Open Mathematica first, then open VectorsInColor.nb from Mathematica. Sorry there are no explanations in the file. You can execute entire file by following the manu sequence (in Mathematica):
Kernel -> Evaluation -> Evaluate Notebook.
You can execute Mathematica commands in the file by pressing Shift+Enter. This will give you some idea how Mathematica operates.
• There are four models of the Color Cube here:
1. The first: It is in fact the white cube; (a good practice for your paper folding skills)
2. The second: The black has taken over three sides;
3. The third: Each of the eight vertices is appropriately colored;
4. The fourth: Let a thousand flowers bloom: enjoy the outside of the color cube and imagine the inside.

Thursday, October 15, 2009

• Notes on Chapter 14 (Sections 1 through 4).

Wednesday, October 14, 2009

• This is what I wrote during the exam.

Friday, October 9, 2009

• Here is the Mathematica file that I used today. It is called Triangle.nb. Right-click on the underlined word "Here"; in the pop-up menu that appears, your browser will offer you to save the file in your directory. After saving the file you can open it with Mathematica, as explained below. You can execute Mathematica commands in the file by pressing Shift+Enter. This will give you some idea how Mathematica operates.
• Read Section 13.4 for Monday. The exam is on Wednesday and it will include 13.4.

Tuesday, October 6, 2009

• This problem is inspired by Problem 37 in Section 13.1 and the Wikipedia page about the hexagonal lattice
There are two unit vectors in the first and second picture below. They are

u = - i     and     v = (1/2) i + (sqrt(3)/2) j.

The vector u is the black vector and v is the gray vector.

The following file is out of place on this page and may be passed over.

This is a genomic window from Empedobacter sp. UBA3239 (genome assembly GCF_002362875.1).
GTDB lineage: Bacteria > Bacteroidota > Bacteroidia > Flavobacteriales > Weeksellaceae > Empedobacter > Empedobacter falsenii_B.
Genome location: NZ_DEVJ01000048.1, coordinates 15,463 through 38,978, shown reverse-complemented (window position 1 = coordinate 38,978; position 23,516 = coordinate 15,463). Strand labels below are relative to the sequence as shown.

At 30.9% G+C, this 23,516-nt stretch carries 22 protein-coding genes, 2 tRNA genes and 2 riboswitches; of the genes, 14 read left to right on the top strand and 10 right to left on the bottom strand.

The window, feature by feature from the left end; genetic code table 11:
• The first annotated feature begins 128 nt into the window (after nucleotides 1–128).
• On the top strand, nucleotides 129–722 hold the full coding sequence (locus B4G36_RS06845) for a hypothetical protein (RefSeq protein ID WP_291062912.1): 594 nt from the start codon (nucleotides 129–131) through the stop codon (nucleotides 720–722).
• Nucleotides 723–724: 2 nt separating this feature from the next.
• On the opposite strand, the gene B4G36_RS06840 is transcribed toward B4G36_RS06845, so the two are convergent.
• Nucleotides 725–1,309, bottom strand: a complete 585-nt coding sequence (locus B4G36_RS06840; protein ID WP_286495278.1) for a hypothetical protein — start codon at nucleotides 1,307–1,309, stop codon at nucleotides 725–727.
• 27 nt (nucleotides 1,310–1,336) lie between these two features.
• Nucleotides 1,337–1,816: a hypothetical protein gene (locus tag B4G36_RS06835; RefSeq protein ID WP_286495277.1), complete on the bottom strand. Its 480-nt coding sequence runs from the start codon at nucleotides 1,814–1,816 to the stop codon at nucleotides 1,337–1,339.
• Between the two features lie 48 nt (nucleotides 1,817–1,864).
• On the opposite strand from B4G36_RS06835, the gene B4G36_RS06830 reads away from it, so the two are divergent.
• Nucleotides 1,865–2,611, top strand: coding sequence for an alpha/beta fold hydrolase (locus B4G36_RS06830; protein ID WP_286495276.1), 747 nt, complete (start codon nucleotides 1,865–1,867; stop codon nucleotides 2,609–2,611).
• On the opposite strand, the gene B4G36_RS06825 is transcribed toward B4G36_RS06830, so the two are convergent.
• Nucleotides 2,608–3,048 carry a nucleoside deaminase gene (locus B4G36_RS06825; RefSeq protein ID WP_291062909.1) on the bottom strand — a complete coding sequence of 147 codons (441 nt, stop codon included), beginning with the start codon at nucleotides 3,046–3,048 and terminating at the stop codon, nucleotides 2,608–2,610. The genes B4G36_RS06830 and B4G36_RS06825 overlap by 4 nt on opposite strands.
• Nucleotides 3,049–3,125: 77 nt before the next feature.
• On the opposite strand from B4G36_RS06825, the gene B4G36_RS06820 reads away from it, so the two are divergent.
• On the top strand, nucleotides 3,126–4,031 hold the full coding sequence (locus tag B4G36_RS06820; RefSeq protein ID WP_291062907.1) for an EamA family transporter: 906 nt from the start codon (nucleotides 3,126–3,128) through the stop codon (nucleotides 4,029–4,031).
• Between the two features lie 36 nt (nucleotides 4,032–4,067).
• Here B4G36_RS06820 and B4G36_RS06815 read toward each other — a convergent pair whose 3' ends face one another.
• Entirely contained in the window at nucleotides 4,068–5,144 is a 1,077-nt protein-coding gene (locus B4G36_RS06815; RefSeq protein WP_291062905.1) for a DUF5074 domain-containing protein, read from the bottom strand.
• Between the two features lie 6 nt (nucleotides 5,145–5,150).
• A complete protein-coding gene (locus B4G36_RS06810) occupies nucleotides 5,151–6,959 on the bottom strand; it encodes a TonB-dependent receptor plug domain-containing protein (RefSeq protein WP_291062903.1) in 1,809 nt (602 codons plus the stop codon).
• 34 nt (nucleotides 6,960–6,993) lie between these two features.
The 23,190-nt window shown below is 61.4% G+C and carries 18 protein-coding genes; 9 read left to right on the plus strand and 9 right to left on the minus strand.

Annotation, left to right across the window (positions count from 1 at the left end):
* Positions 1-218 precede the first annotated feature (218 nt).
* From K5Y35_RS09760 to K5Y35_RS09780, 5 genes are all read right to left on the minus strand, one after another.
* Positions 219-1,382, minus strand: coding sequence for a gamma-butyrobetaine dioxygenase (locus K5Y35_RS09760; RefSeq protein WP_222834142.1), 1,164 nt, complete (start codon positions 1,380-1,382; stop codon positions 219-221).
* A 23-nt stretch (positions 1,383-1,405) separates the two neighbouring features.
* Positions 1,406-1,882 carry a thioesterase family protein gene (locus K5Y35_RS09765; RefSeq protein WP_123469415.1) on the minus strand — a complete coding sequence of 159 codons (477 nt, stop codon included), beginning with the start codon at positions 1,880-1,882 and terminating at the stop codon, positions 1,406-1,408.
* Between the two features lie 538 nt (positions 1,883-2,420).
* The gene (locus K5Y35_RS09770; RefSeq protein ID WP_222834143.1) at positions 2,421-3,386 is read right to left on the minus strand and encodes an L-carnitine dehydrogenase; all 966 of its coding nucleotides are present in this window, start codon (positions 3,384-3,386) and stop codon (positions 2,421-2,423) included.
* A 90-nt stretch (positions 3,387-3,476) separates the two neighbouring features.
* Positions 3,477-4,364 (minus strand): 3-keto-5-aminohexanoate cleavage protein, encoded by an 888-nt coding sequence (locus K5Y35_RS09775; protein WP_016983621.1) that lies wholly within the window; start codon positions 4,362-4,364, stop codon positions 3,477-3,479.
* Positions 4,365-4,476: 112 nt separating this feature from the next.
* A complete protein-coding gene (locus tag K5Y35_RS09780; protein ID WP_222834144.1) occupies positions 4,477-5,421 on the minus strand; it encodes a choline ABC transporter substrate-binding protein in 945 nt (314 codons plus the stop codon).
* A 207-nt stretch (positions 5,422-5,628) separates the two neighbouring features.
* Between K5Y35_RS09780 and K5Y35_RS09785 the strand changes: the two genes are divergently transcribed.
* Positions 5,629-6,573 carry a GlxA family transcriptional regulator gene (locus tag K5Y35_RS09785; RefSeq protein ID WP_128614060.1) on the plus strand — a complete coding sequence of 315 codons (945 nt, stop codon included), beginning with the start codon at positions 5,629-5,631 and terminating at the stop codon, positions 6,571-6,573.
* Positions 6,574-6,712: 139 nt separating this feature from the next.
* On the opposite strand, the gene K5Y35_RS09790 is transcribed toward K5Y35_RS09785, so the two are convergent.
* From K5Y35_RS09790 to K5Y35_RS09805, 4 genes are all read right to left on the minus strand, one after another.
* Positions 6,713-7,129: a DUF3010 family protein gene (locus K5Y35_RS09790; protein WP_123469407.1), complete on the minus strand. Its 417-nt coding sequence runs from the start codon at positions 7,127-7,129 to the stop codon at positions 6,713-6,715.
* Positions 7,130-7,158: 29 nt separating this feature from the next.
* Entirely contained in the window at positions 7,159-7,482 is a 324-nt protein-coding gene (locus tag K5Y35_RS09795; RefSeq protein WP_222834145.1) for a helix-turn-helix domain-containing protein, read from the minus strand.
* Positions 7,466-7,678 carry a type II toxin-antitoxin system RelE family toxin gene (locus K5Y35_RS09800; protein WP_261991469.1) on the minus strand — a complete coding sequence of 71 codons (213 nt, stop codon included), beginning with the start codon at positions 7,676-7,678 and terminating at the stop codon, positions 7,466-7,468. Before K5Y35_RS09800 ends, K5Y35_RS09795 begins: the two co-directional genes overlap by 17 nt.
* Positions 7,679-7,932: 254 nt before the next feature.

1. This item relates to the first picture. I claim that the position vector of each point in the first picture can be expressed as a sum of integer multiples of the vectors u and v . I know that this is true since that is how I created the picture. Select several specific points (the more points the better) in this picture and confirm that my claim is true for those points by giving the specific integers in question.
2. In the second picture I colored the points from the first picture red, green and blue according to a certain pattern. Discover the pattern that I used for coloring. Your explanation of the pattern must be clear and must involve the integers that were mentioned in the first item of this problem.
3. I created the third picture by using the coloring from the second picture and the vectors u and v and a third vector. Do you see which third vector I used and how? Please explain clearly.
4. Again, I created the fourth picture by using the coloring from the second picture and a certain patten. Do you see the pattern that I used to color the hexagons. The pattern is similar to the pattern discovered in the second item. The explanation must involve the integers from the first item. Explain clearly.

Click on the image to see the next one.

• Here is the Mathematica file that I used today. It is called VectorsInMate.nb. I fixed the problems with download that you had before. Now the following procedure should work properly. Right-click on the underlined word "Here"; in the pop-up menu that appears, your browser will offer you to save the file in your directory. After saving the file you can open it with Mathematica. You will find Mathematica in on campus computers in
Start -> All Programs -> Math Applications -> Mathematica.
Open Mathematica first, then open Plots.nb from Mathematica. Sorry there are no explanations in the file. You can execute entire file by following the following manu sequence (in Mathematica):
Kernel -> Evaluation -> Evaluate Notebook.
• Finally, here you can find problems for Chapter 13.

Monday, October 5, 2009

• Notes on Chapter 13
• Here is the Excel spreadsheet that I used in class today. An xls version is here. This is how I see vectors arising in the Excel setting. In the file that you can download, I have random numbers in the cell range A1:E5. In the cell K4 I put the formula =A1. In this way I have determined a "cell displacement vector": "look 10 cells left and 3 cells up". When I copy the cell K4 to the clipboard, what Excel remembers is this displacement: "look 10 cells left and 3 cells up". So when I paste at the cell L4, then "look 10 cells left and 3 cells up" means B2. Analogously, for all the cells in the range K4:O8. I repeat the same procedure for the cell range C13:G17. Here the displacement vector is "2 cells left and 12 cells up".